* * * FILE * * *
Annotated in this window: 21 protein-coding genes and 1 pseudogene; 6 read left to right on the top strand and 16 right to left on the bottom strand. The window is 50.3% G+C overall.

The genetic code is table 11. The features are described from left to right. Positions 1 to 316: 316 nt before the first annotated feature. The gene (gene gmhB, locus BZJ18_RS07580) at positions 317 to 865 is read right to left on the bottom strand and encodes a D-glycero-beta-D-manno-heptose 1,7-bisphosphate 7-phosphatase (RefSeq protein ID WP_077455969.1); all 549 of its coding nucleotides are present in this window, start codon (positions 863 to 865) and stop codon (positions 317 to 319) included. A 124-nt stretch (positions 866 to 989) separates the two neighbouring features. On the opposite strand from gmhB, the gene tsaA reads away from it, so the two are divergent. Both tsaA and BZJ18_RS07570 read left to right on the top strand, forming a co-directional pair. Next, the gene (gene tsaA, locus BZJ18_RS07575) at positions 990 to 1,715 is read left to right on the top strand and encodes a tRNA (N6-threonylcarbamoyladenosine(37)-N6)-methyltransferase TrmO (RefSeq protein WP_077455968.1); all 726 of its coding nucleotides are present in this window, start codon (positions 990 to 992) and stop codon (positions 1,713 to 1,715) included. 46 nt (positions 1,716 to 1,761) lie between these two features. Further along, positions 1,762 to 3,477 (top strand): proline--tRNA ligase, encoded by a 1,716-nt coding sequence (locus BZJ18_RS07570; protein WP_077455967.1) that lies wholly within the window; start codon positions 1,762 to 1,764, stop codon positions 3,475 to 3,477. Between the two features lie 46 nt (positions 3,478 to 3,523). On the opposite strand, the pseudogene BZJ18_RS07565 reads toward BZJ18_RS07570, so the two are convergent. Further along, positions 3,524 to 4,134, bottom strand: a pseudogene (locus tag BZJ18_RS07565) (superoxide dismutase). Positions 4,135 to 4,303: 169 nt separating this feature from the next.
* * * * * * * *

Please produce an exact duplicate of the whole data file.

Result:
Annotated in this window: 21 protein-coding genes and 1 pseudogene; 6 read left to right on the top strand and 16 right to left on the bottom strand. The window is 50.3% G+C overall.

The genetic code is table 11. The features are described from left to right. Positions 1 to 316: 316 nt before the first annotated feature. The gene (gene gmhB, locus BZJ18_RS07580) at positions 317 to 865 is read right to left on the bottom strand and encodes a D-glycero-beta-D-manno-heptose 1,7-bisphosphate 7-phosphatase (RefSeq protein ID WP_077455969.1); all 549 of its coding nucleotides are present in this window, start codon (positions 863 to 865) and stop codon (positions 317 to 319) included. A 124-nt stretch (positions 866 to 989) separates the two neighbouring features. On the opposite strand from gmhB, the gene tsaA reads away from it, so the two are divergent. Both tsaA and BZJ18_RS07570 read left to right on the top strand, forming a co-directional pair. Next, the gene (gene tsaA, locus BZJ18_RS07575) at positions 990 to 1,715 is read left to right on the top strand and encodes a tRNA (N6-threonylcarbamoyladenosine(37)-N6)-methyltransferase TrmO (RefSeq protein WP_077455968.1); all 726 of its coding nucleotides are present in this window, start codon (positions 990 to 992) and stop codon (positions 1,713 to 1,715) included. 46 nt (positions 1,716 to 1,761) lie between these two features. Further along, positions 1,762 to 3,477 (top strand): proline--tRNA ligase, encoded by a 1,716-nt coding sequence (locus BZJ18_RS07570; protein WP_077455967.1) that lies wholly within the window; start codon positions 1,762 to 1,764, stop codon positions 3,475 to 3,477. Between the two features lie 46 nt (positions 3,478 to 3,523). On the opposite strand, the pseudogene BZJ18_RS07565 reads toward BZJ18_RS07570, so the two are convergent. Further along, positions 3,524 to 4,134, bottom strand: a pseudogene (locus tag BZJ18_RS07565) (superoxide dismutase). Positions 4,135 to 4,303: 169 nt separating this feature from the next.